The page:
Docker: "Saving Lives" for occasional instructors


Some months ago, I was introducing different types of databases to an internal audience.
Such task would have meant tedious environment preparations.
Docker, however, has (also) changed this scenario dramatically.

One's Computer as a Host

That is the one I would have probably done: install the different database servers in my machine and have them running as I was going through the different paradigms.

Probably, some installation would have left some rubbish behind after uninstalling the server.
But my computer gets restored every so often, so this option would not have been the biggest of deals.

Likely, some eager server would have tried to take all my RAM over and performance would have been a little bit more sluggish that it could have been.
But, again, nothing one can't live with and blame on hardware.

More annoyingly, I would not have been able to change startup toggles and most definitely I would have bumped into a server that does not take Windows (the OS of my work computer) as a first-class citizen.
Which leads to...

The Virtual Machine Dance

Some of the servers I showcased are *nix dwellers, so I could have provisioned some Virtual Machines using Hyper-V and manually installed the services needed and started them on demand as I changed subjects.

I could have even automated the process doing some Powershell scripting or even streamlined provisioning even more using (the somewhat on its way-out) Vagrant.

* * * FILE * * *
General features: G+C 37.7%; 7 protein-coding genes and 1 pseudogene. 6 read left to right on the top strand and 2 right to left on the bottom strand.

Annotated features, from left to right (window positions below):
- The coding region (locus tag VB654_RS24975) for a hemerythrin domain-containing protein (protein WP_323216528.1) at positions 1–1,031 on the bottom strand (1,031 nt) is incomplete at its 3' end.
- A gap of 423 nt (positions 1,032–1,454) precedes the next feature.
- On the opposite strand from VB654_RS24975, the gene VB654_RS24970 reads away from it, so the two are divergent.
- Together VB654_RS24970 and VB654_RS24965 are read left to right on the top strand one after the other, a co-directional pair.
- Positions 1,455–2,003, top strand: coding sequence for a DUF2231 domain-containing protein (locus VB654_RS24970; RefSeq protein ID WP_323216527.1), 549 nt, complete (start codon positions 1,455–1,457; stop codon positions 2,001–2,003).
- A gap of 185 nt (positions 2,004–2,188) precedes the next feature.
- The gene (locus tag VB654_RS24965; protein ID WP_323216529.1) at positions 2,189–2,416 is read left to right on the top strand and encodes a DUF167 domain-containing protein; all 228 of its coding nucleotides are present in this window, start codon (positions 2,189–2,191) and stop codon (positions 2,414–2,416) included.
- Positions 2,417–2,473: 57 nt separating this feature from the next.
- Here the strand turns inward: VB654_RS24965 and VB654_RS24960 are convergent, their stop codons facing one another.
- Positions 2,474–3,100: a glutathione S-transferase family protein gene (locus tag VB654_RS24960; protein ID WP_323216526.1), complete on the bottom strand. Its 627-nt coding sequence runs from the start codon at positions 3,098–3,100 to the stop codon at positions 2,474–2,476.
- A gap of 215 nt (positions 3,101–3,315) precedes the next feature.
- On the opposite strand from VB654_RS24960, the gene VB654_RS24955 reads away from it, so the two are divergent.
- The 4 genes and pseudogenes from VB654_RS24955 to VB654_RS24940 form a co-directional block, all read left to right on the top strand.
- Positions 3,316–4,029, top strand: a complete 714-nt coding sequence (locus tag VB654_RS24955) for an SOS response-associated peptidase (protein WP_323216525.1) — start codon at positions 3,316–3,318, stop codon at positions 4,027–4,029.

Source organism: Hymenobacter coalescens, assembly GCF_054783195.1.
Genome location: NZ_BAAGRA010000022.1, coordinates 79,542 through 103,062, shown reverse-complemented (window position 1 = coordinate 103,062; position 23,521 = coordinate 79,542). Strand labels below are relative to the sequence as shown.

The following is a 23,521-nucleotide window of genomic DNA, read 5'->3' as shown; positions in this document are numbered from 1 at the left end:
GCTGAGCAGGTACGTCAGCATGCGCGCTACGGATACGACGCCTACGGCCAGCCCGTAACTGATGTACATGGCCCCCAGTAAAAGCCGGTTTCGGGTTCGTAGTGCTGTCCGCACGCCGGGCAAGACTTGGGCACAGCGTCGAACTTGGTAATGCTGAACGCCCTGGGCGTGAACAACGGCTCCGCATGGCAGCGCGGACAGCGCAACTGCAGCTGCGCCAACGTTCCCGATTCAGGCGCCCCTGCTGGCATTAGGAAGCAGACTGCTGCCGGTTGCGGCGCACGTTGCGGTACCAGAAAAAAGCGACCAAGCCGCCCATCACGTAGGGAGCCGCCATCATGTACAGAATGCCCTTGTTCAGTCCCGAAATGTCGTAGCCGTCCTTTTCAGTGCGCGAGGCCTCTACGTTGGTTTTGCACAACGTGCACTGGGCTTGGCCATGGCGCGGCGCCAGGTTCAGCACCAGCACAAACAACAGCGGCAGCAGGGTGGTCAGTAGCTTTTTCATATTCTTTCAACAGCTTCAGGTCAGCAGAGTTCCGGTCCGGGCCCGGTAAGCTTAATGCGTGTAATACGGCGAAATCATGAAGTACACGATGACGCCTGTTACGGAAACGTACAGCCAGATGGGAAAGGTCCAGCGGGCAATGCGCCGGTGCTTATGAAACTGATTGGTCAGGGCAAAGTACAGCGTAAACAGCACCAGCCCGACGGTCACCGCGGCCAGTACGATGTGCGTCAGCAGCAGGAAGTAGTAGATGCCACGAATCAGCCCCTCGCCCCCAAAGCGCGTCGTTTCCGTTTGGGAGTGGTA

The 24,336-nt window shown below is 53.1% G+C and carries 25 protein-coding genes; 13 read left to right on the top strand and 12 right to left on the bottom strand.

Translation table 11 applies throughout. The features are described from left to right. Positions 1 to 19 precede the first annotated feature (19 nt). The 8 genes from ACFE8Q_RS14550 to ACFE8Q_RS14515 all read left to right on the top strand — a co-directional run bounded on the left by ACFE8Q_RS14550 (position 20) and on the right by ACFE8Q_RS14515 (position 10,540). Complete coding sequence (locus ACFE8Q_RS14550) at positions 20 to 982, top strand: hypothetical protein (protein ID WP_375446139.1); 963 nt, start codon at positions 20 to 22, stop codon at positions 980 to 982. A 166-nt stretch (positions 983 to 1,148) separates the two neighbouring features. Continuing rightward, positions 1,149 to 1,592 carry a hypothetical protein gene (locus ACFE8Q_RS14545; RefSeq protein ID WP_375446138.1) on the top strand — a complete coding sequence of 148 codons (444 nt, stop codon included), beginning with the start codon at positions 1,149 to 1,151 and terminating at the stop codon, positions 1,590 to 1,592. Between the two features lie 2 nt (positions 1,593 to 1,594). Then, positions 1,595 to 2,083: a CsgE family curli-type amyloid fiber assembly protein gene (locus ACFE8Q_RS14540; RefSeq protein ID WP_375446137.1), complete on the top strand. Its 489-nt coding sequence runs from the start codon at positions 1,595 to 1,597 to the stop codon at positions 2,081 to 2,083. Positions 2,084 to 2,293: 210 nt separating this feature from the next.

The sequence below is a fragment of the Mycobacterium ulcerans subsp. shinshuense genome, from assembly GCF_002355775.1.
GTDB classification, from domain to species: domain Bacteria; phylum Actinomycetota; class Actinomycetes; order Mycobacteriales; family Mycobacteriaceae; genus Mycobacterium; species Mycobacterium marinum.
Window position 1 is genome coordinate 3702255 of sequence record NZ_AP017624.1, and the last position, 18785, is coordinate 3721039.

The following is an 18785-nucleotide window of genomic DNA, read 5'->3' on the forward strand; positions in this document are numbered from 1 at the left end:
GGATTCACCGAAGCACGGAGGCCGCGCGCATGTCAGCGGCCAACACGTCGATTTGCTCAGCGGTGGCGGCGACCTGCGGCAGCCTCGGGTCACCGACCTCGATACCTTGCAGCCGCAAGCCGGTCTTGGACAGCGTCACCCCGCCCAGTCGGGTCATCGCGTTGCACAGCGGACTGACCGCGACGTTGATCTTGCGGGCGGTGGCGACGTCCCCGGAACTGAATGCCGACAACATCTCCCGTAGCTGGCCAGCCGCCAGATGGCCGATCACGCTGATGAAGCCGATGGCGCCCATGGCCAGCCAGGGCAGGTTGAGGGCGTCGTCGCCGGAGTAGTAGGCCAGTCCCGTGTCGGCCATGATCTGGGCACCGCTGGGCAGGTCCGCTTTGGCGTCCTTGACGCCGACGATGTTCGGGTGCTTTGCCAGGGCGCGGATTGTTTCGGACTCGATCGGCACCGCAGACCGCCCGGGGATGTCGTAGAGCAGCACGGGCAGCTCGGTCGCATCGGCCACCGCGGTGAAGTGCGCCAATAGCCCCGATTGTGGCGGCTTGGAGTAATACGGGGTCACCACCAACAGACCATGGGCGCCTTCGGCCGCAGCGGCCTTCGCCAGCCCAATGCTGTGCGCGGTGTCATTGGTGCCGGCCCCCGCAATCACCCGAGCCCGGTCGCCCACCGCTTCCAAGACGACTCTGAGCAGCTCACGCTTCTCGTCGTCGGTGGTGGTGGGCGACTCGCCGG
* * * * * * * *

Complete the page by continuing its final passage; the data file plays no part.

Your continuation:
But VMs, though convenient, are still somewhat heavy-weight and slow to kickstart (talking about tens of seconds, even minutes).

Docker as a game-changer

Docker was totally a game changer for my requirements.

I could easily run some simple docker commands to provision each database server and have it running in a matter of seconds.

For example:

docker run --name some-postgres -e POSTGRES_PASSWORD=1234 -p 5432:5432 -d postgres:10.5-alpine


docker run --name some-mongo -d -p 27017:27017 mongo:4.0.1-xenial --smallfiles

No installers (beyond a working Docker installation in Windows 10), no leftovers, blazing fast to start and pretty lightweight.

When the course finshed, I could easily prune the system to remove containers, images and such free the few resources small images take.
A true instructor's dream.

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